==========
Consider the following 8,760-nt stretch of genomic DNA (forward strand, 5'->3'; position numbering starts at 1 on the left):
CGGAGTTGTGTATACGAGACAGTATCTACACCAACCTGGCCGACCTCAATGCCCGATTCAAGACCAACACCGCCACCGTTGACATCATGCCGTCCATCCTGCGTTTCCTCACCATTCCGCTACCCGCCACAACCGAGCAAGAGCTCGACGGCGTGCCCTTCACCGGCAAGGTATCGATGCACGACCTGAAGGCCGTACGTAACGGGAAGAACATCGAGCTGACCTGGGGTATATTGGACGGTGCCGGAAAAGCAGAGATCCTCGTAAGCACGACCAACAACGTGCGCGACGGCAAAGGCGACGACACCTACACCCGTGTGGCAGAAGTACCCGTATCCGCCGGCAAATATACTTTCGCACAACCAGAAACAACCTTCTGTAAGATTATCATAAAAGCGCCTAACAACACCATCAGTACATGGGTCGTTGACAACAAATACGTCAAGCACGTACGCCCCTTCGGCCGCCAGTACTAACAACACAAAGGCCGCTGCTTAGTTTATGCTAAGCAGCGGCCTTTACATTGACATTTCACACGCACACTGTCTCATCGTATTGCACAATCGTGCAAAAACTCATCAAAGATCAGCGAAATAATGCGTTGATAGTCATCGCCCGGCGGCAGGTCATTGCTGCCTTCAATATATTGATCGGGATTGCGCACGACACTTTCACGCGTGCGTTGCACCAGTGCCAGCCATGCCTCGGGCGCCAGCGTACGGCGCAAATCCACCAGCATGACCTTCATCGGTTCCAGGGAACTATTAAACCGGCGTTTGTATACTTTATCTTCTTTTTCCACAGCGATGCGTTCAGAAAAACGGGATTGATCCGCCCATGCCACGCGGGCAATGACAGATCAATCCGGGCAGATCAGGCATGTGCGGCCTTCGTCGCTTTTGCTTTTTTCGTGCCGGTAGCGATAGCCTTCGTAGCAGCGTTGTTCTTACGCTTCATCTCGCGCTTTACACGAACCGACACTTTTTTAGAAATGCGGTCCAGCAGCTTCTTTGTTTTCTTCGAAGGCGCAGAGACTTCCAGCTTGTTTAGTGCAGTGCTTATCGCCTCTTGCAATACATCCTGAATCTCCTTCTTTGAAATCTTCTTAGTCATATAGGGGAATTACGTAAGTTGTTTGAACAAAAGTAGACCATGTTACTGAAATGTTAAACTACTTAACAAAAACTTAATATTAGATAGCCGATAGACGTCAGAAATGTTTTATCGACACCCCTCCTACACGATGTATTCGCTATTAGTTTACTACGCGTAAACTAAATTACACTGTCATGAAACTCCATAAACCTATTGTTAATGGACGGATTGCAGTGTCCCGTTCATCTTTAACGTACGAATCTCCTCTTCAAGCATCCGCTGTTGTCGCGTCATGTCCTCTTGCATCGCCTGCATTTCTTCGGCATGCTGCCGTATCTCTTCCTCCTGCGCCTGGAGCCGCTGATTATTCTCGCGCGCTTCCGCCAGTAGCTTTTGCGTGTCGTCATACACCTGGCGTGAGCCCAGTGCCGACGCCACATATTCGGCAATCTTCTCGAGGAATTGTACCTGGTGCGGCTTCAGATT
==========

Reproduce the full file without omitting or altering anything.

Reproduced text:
Consider the following 8,760-nt stretch of genomic DNA (forward strand, 5'->3'; position numbering starts at 1 on the left):
CGGAGTTGTGTATACGAGACAGTATCTACACCAACCTGGCCGACCTCAATGCCCGATTCAAGACCAACACCGCCACCGTTGACATCATGCCGTCCATCCTGCGTTTCCTCACCATTCCGCTACCCGCCACAACCGAGCAAGAGCTCGACGGCGTGCCCTTCACCGGCAAGGTATCGATGCACGACCTGAAGGCCGTACGTAACGGGAAGAACATCGAGCTGACCTGGGGTATATTGGACGGTGCCGGAAAAGCAGAGATCCTCGTAAGCACGACCAACAACGTGCGCGACGGCAAAGGCGACGACACCTACACCCGTGTGGCAGAAGTACCCGTATCCGCCGGCAAATATACTTTCGCACAACCAGAAACAACCTTCTGTAAGATTATCATAAAAGCGCCTAACAACACCATCAGTACATGGGTCGTTGACAACAAATACGTCAAGCACGTACGCCCCTTCGGCCGCCAGTACTAACAACACAAAGGCCGCTGCTTAGTTTATGCTAAGCAGCGGCCTTTACATTGACATTTCACACGCACACTGTCTCATCGTATTGCACAATCGTGCAAAAACTCATCAAAGATCAGCGAAATAATGCGTTGATAGTCATCGCCCGGCGGCAGGTCATTGCTGCCTTCAATATATTGATCGGGATTGCGCACGACACTTTCACGCGTGCGTTGCACCAGTGCCAGCCATGCCTCGGGCGCCAGCGTACGGCGCAAATCCACCAGCATGACCTTCATCGGTTCCAGGGAACTATTAAACCGGCGTTTGTATACTTTATCTTCTTTTTCCACAGCGATGCGTTCAGAAAAACGGGATTGATCCGCCCATGCCACGCGGGCAATGACAGATCAATCCGGGCAGATCAGGCATGTGCGGCCTTCGTCGCTTTTGCTTTTTTCGTGCCGGTAGCGATAGCCTTCGTAGCAGCGTTGTTCTTACGCTTCATCTCGCGCTTTACACGAACCGACACTTTTTTAGAAATGCGGTCCAGCAGCTTCTTTGTTTTCTTCGAAGGCGCAGAGACTTCCAGCTTGTTTAGTGCAGTGCTTATCGCCTCTTGCAATACATCCTGAATCTCCTTCTTTGAAATCTTCTTAGTCATATAGGGGAATTACGTAAGTTGTTTGAACAAAAGTAGACCATGTTACTGAAATGTTAAACTACTTAACAAAAACTTAATATTAGATAGCCGATAGACGTCAGAAATGTTTTATCGACACCCCTCCTACACGATGTATTCGCTATTAGTTTACTACGCGTAAACTAAATTACACTGTCATGAAACTCCATAAACCTATTGTTAATGGACGGATTGCAGTGTCCCGTTCATCTTTAACGTACGAATCTCCTCTTCAAGCATCCGCTGTTGTCGCGTCATGTCCTCTTGCATCGCCTGCATTTCTTCGGCATGCTGCCGTATCTCTTCCTCCTGCGCCTGGAGCCGCTGATTATTCTCGCGCGCTTCCGCCAGTAGCTTTTGCGTGTCGTCATACACCTGGCGTGAGCCCAGTGCCGACGCCACATATTCGGCAATCTTCTCGAGGAATTGTACCTGGTGCGGCTTCAGATT